Pietro Fittipaldi

To an untrained eye, speeding around the 2.5-mile Indianapolis Motor Speedway completing a four-lap qualifying run for the Indianapolis 500 presented by Gainbridge looks aesthetically simple. But the difficulty and danger are far more challenging than most think.

Qualifying is WAY more than riding around for 10 miles. With 34 cars vying for 33 spots in the starting field, someone is going home Sunday. Careers are made here, and missing the show could break someone’s stride.

Qualifying at Indianapolis isn’t for the faint of heart.

The challenge of a qualifying attempt begins the moment the car fires off pit road for this weekend’s PPG Presents Armed Forces Qualifying.

A lot of chaos can happen over the course of four laps. The way the drivers must attack each lap makes them each unique.

So which lap is the most important among them?

Lap 1: “Honestly, you need to have the car a little bit spicy in a way so Lap 1 and 2 you get that really good top average speed,” said Rahal Letterman Lanigan Racing driver Pietro Fittipaldi.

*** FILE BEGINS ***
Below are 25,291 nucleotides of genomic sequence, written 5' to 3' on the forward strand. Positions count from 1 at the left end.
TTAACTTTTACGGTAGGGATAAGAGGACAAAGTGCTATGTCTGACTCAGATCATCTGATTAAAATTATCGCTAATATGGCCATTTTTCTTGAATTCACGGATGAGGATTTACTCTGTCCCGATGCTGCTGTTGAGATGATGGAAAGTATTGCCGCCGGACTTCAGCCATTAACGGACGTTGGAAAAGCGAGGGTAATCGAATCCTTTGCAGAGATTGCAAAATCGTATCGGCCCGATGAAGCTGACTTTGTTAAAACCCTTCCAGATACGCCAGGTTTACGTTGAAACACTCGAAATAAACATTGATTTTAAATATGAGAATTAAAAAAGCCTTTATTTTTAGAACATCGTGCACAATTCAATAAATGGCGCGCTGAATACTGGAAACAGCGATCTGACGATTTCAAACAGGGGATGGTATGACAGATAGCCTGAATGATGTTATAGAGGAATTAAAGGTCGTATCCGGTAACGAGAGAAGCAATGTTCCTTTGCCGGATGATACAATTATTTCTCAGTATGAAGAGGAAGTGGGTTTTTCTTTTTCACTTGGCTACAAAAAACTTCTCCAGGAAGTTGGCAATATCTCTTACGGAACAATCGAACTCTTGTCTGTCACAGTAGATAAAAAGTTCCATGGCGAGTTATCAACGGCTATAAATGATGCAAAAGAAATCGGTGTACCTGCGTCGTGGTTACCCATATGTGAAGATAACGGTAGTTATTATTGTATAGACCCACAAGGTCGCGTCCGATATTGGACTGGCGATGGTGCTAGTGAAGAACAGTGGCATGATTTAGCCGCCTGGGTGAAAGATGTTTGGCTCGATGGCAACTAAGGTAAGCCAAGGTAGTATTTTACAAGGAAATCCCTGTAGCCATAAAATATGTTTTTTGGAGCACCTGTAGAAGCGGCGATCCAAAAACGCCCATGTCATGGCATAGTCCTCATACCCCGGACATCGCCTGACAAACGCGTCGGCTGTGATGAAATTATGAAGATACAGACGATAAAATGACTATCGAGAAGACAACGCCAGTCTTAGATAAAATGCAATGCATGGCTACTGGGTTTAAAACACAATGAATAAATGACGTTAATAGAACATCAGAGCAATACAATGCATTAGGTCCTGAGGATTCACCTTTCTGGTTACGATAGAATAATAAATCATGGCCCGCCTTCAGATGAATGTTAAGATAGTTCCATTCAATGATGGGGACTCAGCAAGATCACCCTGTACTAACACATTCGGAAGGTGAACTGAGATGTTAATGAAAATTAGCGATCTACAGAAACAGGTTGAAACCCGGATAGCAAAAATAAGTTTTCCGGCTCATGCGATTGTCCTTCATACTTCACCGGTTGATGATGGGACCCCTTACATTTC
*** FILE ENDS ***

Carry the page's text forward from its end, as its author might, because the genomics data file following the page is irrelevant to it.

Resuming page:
Lap 2: “You can put a heater down on that first lap, but I feel like that drop-off after the first lap is quite important,” said Ed Carpenter Racing driver Rinus VeeKay, who has three consecutive Indianapolis 500 front row starts. “That’s usually where you see the difference between second place is on the second lap.” VeeKay was part of last year’s Indianapolis 500 record-setting time gap between the top two qualifiers in “500” history (.0040 of a second) and second-tightest speed margin between 1-2 in “500” history (.006 mph).

Lap 3: “I think Laps 3 and 4 are hard,” said Rahal Letterman Lanigan Racing driver Graham Rahal. “Laps 1 and 2 the tires are there. Even if you get a little imbalanced, you kind of get through with it with (Laps) 3 and 4, particularly if you go loose like I did in qualifying my first run last year. Yeah, that’s a bit of a bit*h.” Five-time Indianapolis 500 NTT P1 Award winner Scott Dixon of Chip Ganassi Racing echoed Rahal’s sentiments, saying Laps 3 and 4 are the crucial circuits to get right.

Lap 4: Arrow McLaren driver Pato O’Ward said the final lap is the worst from inside of the car. “The last is the most important because if you get a crappy one, it's going to destroy your average.” Three-time Indianapolis 500 pole sitter Ed Carpenter agreed. “That’s what is so unique about qualifying here is the fact that it's a four-lap average. The first two laps are always way easier than the last two. I think my first two poles we didn't have the fastest single lap among the other guys on the front row. It all came down to that fourth lap, so the fourth one's always important.” Dreyer & Reinbold Racing’s Conor Daly said the fourth lap the last two years has taken him from the Fast 12 to 18th or 19th. “Lap 4 is a scumbag,” he said.